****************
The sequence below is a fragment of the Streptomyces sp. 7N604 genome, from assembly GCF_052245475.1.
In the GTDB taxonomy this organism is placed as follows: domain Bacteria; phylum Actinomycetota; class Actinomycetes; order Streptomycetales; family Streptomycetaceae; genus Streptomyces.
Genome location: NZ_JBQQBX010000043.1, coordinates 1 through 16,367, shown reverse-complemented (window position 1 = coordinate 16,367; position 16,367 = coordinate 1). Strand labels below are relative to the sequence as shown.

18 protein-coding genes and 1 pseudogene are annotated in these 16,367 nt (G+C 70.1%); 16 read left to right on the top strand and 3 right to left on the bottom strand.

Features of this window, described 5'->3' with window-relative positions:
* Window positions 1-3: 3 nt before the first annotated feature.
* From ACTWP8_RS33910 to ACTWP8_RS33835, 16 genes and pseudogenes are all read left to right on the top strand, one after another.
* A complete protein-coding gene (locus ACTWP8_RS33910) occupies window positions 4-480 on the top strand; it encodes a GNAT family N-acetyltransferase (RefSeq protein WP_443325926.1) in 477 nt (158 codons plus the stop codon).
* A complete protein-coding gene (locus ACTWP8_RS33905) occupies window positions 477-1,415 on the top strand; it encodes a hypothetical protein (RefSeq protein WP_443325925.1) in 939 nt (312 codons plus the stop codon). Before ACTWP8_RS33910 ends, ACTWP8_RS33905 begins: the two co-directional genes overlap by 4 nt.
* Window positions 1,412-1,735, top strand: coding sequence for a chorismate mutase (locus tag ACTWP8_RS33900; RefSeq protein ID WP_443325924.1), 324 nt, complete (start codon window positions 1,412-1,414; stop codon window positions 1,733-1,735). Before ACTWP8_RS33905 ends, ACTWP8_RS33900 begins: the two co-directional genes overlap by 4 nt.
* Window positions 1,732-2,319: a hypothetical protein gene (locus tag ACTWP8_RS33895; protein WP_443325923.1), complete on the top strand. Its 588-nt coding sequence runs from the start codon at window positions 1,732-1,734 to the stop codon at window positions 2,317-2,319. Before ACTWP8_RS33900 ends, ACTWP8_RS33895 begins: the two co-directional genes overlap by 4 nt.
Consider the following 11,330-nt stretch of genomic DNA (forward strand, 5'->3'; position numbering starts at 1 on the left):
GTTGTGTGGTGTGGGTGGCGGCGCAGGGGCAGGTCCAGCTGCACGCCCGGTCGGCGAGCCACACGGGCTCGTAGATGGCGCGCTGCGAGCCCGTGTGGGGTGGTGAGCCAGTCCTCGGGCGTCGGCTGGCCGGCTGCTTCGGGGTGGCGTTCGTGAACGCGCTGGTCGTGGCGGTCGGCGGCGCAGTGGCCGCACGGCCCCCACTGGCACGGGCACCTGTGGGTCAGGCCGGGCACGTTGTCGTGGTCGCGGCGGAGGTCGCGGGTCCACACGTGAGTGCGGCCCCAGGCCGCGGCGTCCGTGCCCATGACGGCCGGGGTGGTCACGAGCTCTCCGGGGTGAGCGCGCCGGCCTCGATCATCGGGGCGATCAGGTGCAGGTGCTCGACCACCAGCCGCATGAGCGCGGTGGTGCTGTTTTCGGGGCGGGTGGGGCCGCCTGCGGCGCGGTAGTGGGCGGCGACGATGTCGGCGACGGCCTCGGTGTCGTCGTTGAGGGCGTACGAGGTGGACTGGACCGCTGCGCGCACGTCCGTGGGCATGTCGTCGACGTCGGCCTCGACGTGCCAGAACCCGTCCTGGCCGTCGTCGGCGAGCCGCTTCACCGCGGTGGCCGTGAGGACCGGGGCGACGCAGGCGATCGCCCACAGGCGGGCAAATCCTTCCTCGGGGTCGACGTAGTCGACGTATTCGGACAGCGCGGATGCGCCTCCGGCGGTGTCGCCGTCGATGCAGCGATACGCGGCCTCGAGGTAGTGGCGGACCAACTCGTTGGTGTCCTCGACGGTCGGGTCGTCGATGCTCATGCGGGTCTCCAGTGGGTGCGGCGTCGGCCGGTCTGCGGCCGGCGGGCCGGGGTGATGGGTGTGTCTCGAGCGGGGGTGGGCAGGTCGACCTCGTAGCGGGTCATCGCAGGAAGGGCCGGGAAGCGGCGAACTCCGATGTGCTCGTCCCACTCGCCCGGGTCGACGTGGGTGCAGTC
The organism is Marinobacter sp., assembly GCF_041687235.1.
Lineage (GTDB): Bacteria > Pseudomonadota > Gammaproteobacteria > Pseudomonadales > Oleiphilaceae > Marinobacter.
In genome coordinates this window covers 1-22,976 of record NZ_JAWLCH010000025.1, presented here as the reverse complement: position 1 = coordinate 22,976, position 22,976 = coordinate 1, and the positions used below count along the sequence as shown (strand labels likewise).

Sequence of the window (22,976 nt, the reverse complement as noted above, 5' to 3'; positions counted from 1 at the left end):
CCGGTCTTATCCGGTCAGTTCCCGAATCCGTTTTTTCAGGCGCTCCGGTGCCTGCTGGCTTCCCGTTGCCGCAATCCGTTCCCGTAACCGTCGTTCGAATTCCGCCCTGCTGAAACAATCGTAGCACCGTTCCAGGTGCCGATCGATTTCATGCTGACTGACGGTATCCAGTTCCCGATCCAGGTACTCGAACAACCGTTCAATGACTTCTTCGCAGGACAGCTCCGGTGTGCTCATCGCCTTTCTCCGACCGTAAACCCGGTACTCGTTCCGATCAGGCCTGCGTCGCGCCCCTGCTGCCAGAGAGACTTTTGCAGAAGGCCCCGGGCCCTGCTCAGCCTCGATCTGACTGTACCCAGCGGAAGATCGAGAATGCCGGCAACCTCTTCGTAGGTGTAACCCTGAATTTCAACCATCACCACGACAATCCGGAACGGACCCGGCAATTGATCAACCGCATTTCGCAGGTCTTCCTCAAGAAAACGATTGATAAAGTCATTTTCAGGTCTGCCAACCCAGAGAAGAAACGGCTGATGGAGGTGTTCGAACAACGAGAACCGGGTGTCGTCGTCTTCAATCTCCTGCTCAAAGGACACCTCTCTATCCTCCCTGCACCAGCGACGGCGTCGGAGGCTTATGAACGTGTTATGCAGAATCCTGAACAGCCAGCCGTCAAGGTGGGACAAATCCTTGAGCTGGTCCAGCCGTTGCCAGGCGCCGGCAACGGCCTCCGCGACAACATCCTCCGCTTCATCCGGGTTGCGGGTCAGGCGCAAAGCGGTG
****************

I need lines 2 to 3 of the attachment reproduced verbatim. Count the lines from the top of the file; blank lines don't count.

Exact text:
In the GTDB taxonomy this organism is placed as follows: domain Bacteria; phylum Actinomycetota; class Actinomycetes; order Streptomycetales; family Streptomycetaceae; genus Streptomyces.
Genome location: NZ_JBQQBX010000043.1, coordinates 1 through 16,367, shown reverse-complemented (window position 1 = coordinate 16,367; position 16,367 = coordinate 1). Strand labels below are relative to the sequence as shown.